This past week marked the second Halloween I spent with my son. The only other was nine years ago, before he was even a year old. I have not been what you would call a present father. When I was released from prison, I had spent almost half of his life incarcerated and the other half I had been addicted to opiates. Being free in body and mind and able to take him trick-or-treating felt like a real milestone.

Last year, he had dressed up as Hiccup, the main character from a movie called "How to Train Your Dragon." Well, this year when he said he wanted to be a burglar, like Ant-Man, a character in his most recent favorite movie, I imagine there weren’t many second thoughts given. However, when I heard him give my parents this explanation, I swallowed a little hard. I knew something that nobody else around my son did.

The first movie my son and I had watched together after I was released was "Ant-Man." He chose it because it was the only Marvel movie he had not yet seen, and it couldn’t have been a more perfect choice. The movie starts with Ant-Man being released from prison, so the parallels between him and myself were immediately drawn.

It was also really cool because of the focus that was put on the relationship between Ant-Man and his child. What I really found encouraging was that Ant-Man could become the hero despite his past. I felt that was as good a time as any to let my son know why I had gone to prison.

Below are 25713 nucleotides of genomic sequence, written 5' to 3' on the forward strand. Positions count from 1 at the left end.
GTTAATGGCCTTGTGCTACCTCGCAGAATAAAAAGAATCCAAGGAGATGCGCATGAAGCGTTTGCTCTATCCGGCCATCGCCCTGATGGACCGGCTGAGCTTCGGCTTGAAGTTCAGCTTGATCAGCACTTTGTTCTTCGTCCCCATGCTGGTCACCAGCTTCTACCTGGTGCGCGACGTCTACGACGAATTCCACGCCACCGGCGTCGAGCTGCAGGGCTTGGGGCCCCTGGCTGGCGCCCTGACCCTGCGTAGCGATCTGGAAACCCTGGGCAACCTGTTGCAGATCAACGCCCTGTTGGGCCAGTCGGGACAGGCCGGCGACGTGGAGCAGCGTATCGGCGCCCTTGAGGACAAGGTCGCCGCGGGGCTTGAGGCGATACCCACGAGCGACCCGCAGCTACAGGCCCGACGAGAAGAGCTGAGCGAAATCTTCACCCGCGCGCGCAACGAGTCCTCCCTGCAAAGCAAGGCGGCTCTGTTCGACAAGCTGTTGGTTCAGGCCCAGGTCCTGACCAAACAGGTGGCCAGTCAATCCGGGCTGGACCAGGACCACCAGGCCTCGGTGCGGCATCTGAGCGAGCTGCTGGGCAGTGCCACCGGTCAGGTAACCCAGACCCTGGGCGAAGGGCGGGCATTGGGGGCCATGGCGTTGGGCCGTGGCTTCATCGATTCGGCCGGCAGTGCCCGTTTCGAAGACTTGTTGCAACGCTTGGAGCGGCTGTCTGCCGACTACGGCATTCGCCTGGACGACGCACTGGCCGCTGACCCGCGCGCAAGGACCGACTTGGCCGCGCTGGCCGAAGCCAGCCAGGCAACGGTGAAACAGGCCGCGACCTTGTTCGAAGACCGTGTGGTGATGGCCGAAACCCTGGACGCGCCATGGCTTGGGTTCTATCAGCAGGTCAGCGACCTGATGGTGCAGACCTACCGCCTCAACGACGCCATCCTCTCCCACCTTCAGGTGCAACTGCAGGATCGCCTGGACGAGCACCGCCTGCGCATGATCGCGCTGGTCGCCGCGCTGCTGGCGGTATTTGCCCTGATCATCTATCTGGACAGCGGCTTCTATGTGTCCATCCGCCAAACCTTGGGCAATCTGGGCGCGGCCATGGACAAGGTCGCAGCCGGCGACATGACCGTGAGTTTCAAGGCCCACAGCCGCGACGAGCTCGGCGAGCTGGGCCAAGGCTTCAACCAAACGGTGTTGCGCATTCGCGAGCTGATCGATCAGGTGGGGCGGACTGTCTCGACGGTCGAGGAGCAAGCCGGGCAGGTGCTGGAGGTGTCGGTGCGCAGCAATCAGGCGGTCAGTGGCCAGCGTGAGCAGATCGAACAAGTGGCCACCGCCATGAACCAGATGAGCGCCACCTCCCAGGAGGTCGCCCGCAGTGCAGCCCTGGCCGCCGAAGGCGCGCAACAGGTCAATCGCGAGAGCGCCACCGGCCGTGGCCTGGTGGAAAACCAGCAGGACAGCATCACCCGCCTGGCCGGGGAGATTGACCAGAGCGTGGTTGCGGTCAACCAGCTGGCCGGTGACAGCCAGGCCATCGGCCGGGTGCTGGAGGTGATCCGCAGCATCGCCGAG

We had not really talked about it before, except on one occasion: When I was in prison and talking to him on the phone, he came out of the blue and said, “I know why you are in jail, because you smoked drugs.” I just agreed and told him drugs are really bad.

I told my son I had also been sent to prison for burglary. And there it was. He asked, “You were a burglar like Ant-Man?” I paused the movie to talk to him about how wrong it was to steal from people and do drugs and how when someone does that, they will end up in jail and away from their family. I felt it was a really good talk.

I hadn’t thought much more about him knowing the details of why I was in prison until he told my parents that for Halloween this year he was a burglar, like Ant-Man. I didn’t say anything at the time, because I didn’t want him to feel bad about his costume choice, but I probably need to chat with him.

A dad is often a child’s hero, whether or not they deserve to be. In the movie, Ant-Man’s ex-wife had the best quote. In reference to their child she said, “Become the hero she already thinks you are.” I know I haven’t earned such a title, but my son is going to look up to me either way. I can’t change the past, but I plan on being a good example going forward and I’m super grateful for the opportunity. Life is good.

Brian Wood, of Layton, pleaded guilty to nine felony charges for offenses from 2011 to 2014, including counts of burglary, drug possession and prescription fraud. He served four years in the Utah State prison system before being released on parole on Jan. 2, 2018.

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